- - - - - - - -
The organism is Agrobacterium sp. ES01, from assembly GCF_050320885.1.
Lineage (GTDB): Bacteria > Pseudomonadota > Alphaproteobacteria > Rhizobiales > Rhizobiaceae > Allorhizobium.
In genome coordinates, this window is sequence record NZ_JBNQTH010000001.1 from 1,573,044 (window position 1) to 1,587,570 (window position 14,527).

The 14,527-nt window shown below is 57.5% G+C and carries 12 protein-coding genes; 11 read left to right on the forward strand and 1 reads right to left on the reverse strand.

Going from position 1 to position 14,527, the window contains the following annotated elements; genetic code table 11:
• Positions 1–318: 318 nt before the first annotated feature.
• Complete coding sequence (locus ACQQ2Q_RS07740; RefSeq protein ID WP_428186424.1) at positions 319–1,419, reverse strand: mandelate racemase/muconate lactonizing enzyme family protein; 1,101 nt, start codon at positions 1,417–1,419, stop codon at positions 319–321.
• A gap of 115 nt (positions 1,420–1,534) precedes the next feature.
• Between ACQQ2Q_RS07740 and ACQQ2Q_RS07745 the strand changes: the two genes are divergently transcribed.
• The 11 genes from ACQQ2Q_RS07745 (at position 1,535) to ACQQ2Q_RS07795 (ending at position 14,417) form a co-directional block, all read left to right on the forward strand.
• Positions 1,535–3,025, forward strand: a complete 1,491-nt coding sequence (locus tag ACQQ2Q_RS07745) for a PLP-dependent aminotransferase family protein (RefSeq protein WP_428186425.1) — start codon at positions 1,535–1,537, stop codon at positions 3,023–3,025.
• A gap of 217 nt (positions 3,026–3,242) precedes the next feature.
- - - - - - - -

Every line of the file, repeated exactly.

The organism is Agrobacterium sp. ES01, from assembly GCF_050320885.1.
Lineage (GTDB): Bacteria > Pseudomonadota > Alphaproteobacteria > Rhizobiales > Rhizobiaceae > Allorhizobium.
In genome coordinates, this window is sequence record NZ_JBNQTH010000001.1 from 1,573,044 (window position 1) to 1,587,570 (window position 14,527).

The 14,527-nt window shown below is 57.5% G+C and carries 12 protein-coding genes; 11 read left to right on the forward strand and 1 reads right to left on the reverse strand.

Going from position 1 to position 14,527, the window contains the following annotated elements; genetic code table 11:
• Positions 1–318: 318 nt before the first annotated feature.
• Complete coding sequence (locus ACQQ2Q_RS07740; RefSeq protein ID WP_428186424.1) at positions 319–1,419, reverse strand: mandelate racemase/muconate lactonizing enzyme family protein; 1,101 nt, start codon at positions 1,417–1,419, stop codon at positions 319–321.
• A gap of 115 nt (positions 1,420–1,534) precedes the next feature.
• Between ACQQ2Q_RS07740 and ACQQ2Q_RS07745 the strand changes: the two genes are divergently transcribed.
• The 11 genes from ACQQ2Q_RS07745 (at position 1,535) to ACQQ2Q_RS07795 (ending at position 14,417) form a co-directional block, all read left to right on the forward strand.
• Positions 1,535–3,025, forward strand: a complete 1,491-nt coding sequence (locus tag ACQQ2Q_RS07745) for a PLP-dependent aminotransferase family protein (RefSeq protein WP_428186425.1) — start codon at positions 1,535–1,537, stop codon at positions 3,023–3,025.
• A gap of 217 nt (positions 3,026–3,242) precedes the next feature.